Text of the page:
By David L. Brown
What is wrong with this picture? It is our Sun, as photographed a few days ago. And what is wrong is that it shows no sign of sunspots, none at all. And that is a cause for curiosity because the low point in the usual 11 year sunspot cycle was supposed to have ended well over a year ago, and yet for day after day, week after week, month after month the Sun continues to present a blank, featureless face to the Universe. The return of spots to the surface of the Sun is now about 18 months past due.
Scientists do not have an explanation for this, but there are historic precedents. During the 17th and 18th Centuries the Sun entered an extended period of quiescence during which virtually no sunspots were observed. Dubbed the Maunder Minimum, the anomalous period lasted from about 1645 to 1715.
Does this mean anything to we humans here on Earth? After all, what difference could it make whether the Sun exhibits spots or appears like a featureless orange ball? Well, it could mean a lot. Many climate scientists relate the Maunder Minimum and other periods of low activity on the Sun with cooling. In fact, the event called the Little Ice Age appeared to be connected in time with the Maunder Minimum, suggesting a correlation between the two.
To understand just how unusual the Maunder Minimum was, during one 30-year period of the event astronomers observed only about 50 sunspots. In modern times, 40,000–50,000 spots would have been observed during that length of time. That represents a reduction on the order of a thousandfold.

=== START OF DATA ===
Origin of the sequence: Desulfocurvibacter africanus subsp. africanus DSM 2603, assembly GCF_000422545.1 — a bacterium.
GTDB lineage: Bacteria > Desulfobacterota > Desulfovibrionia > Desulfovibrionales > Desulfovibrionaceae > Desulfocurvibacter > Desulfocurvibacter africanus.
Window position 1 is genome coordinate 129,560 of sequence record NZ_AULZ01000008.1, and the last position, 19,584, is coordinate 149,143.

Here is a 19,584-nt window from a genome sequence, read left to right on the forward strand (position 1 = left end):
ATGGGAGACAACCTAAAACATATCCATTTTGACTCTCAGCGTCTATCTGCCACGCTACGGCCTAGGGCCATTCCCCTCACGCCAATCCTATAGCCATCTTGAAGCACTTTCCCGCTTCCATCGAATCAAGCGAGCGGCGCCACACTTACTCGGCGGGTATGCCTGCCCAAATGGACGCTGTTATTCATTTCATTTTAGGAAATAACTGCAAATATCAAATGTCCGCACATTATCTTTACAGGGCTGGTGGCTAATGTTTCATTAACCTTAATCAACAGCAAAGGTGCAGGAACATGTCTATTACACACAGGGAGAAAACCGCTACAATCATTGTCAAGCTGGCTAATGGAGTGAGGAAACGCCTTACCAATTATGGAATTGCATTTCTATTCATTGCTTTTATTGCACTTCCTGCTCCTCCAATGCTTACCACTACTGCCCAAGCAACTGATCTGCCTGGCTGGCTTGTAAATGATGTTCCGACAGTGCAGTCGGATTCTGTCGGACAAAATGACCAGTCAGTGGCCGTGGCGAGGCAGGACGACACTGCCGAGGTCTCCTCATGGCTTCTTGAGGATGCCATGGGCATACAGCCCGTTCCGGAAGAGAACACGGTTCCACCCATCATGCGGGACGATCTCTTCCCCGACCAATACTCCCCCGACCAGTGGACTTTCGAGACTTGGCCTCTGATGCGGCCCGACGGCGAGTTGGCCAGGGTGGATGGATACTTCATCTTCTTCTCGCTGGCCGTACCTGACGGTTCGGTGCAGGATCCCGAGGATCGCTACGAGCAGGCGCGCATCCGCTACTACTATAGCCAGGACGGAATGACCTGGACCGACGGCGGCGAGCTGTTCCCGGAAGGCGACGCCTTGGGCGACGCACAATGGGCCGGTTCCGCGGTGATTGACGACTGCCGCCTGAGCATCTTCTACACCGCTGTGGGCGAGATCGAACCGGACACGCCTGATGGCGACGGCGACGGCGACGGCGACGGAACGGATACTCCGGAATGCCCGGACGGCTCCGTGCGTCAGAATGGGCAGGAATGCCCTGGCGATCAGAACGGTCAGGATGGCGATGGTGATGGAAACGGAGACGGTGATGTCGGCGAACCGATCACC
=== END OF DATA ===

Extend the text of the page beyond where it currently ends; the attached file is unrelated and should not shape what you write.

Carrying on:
Now you may have learned that sunspots are cool eruptions on the surface of the solar disc, so at first glance it may seem that more sunspots, not fewer, would result in cooling. But the areas around a sun spot are hotter than the average surface temperature of the Sun, resulting in a higher total output of radiation.
Below is a graph that shows the relative sun spot activity over time, including the Maunder Minimum. It is interesting to note that spot activity was considerably lower during the years before and after the Minimum, suggesting that the actual event may have lasted for nearly 150 years. Note, too, that there have been other, less severe reductions in solar output, one around 1800 termed the Dalton Minimum and another milder but more extended period centered on about 1900. If there is any periodic system at work here, we may be due for another such period, and the blank face the Sun is showing us now hints that could be the case.
If it is true that reduced solar activity can result in cooling of the Earth, and if we are actually entering a new period of minimum activity, we human beings may be getting the benefit of an amazing stroke of luck. Just as greenhouse gas is raising the average temperature of the planet, it may just be possible that the Sun is turning down the thermostat. We may not experience a new Little Ice Age, but it could offset the possibility of a severe heating event due to greenhouse gas.
Whether or not this is truly the beginning of a significant solar minimum is uncertain, but scientists are puzzled by the fact that a new cycle of spots has failed to appear as predicted. Certainly, something is going on and it may just give us time to bring greenhouse gas under control and avoid the danger of runaway climate change. This is something to keep an eye on.